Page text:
2013 a new year for us all, and as I reflected on what railway story might be applicable for a fresh and exciting year, I couldn't get past the "great race' between the car and the steam engine.
There have been movies made about cars racing – who can forget the classic 1965 cinematic production titled 'The Great Race'. The movie cost $12 million, making it the most expensive comedy film at the time. (en.wikipedia.org/wiki/The_Great_Race)
We all need a bit of a lift as the new year creeps on at the end of January, the holiday is over and its time to get back into the program at home, play and work.
Lake Grace in Western Australia was a rail centre each of Wagin, on the southern line from Perth to Albany, through Northam, Narrigan and Katinning. One branch line which ran through Lake Grace went as far as Newdegate. Another went to Hyden.
This is a story from my Footplate Padre's book titled Steam Stories. This article was titled "Swapped Wheels" on page 29.
In 1951, at Lake Grace, a driver was working a freight train with a W Class, 4-8-2. There were 60 W classes and they were most suited to the 45lb rail line which ran to Lake Grace and beyond.
The driver of this particular train was having a well earned refresher in the local pub while the train was in the siding. In the pub having a quiet one with the crew was a former engineman, now farming.
The farmer was the proud new owner of a large, flash, brand new American vehicle – the large yank tank types of the era. At the same time, this was the first W Class to be seen at Lake Grace, so they both had something new to their experience. The farmer and ex engineman said to the driver, that he'd like to have a drive of that W Class.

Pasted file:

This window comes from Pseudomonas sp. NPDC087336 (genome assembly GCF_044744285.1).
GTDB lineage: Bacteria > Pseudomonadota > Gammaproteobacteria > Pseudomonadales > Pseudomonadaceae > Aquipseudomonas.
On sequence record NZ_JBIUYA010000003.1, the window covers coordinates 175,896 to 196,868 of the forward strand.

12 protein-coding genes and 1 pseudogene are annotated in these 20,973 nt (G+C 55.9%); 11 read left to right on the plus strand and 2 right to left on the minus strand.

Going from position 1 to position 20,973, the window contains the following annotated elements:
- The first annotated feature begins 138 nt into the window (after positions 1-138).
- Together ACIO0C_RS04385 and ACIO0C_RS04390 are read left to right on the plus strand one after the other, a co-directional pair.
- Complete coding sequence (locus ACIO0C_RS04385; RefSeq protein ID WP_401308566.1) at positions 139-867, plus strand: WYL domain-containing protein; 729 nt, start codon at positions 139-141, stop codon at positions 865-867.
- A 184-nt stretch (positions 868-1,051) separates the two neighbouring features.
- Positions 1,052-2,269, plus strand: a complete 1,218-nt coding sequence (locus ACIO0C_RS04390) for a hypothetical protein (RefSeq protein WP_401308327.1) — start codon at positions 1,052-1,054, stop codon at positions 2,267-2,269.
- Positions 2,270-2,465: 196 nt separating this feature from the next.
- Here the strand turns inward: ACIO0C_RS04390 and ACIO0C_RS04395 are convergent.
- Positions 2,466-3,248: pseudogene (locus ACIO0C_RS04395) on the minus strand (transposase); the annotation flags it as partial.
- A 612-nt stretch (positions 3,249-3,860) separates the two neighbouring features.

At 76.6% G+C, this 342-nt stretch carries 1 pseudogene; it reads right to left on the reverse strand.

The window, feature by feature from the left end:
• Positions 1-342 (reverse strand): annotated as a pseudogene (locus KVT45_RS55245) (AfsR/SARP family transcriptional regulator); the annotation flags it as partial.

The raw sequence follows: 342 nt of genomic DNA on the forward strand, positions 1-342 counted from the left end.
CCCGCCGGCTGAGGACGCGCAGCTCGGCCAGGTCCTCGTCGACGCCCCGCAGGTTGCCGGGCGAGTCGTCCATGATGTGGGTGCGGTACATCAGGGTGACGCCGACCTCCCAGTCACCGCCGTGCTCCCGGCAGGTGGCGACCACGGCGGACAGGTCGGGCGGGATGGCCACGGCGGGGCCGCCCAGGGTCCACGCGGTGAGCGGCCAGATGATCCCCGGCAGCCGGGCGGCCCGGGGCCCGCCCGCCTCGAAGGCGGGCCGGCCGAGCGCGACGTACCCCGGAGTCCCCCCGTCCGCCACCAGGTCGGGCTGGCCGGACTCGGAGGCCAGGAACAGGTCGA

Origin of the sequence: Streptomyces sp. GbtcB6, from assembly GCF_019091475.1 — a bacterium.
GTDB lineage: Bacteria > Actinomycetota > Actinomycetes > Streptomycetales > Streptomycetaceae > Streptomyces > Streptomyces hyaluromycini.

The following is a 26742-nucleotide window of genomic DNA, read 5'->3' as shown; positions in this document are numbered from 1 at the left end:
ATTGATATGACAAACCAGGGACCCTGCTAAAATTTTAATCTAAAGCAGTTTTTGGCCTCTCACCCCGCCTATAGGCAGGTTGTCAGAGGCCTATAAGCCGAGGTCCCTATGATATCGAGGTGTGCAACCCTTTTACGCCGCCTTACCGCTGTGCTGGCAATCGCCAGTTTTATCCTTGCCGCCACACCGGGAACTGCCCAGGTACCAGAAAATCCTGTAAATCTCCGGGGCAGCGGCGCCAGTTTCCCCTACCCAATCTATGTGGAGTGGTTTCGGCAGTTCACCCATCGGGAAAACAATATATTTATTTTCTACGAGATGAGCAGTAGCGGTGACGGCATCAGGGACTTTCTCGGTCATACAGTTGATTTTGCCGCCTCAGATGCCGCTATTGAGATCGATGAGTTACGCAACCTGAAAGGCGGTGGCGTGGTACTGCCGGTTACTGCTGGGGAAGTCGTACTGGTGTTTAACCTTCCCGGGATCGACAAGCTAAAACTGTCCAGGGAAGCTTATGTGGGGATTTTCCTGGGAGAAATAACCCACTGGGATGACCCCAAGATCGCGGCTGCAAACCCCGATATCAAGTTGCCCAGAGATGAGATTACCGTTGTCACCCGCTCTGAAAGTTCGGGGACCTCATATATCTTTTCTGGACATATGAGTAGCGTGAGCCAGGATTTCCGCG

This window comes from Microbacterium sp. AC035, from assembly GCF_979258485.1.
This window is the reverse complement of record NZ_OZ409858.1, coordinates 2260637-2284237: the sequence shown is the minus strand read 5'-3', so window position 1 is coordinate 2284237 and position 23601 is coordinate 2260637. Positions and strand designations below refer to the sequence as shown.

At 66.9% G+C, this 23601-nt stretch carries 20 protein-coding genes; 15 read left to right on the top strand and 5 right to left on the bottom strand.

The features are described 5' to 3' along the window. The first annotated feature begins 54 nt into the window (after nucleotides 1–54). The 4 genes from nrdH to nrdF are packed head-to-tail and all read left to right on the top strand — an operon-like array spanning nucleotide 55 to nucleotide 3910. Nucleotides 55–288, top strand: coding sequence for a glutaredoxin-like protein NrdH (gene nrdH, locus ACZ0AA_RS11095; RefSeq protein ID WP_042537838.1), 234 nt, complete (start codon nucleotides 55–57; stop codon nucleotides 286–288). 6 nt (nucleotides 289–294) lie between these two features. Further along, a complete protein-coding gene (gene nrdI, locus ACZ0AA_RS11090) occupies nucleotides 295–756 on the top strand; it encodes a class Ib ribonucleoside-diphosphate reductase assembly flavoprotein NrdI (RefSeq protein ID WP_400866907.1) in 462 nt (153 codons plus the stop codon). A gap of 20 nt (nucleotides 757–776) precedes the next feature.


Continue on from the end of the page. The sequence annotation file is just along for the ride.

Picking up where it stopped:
The driver exclaimed he'd like to have a drive of the new American vehicle – so a deal was struck. The driver would take the new American automobile to the next staff station, and the ex engineman – come farmer would drive the new W Class.
It would be a race!
The train had a light load, so the engine with a good head of steam and the farmer now driving the train, hunted out of the siding – bent on winning the race. The train driver now in the new American vehicle was restricted in speed due to the gravel, windy roads, but went as best he could.
The result was a tie – they both arrived at the next staff exchange station at the same time!
This reminds me, as the Footplate Padre of evangelism methodologies. In my now 36 in Christian ministry the Lord gives the increase and the joy of Salvation regardless of the method of evangelism.
Dr Mark Tronson is a Baptist minister (retired) who served as the Australian cricket team chaplain for 17 years (2000 ret) and established Life After Cricket in 2001. He was recognised by the Olympic Ministry Medal in 2009 presented by Carl Lewis Olympian of the Century. He has written 24 books, and enjoys writing. He is married to Delma, with four adult children and grand-children.
Mark Tronson's archive of articles can be viewed at www.pressserviceinternational.org/mark-tronson.html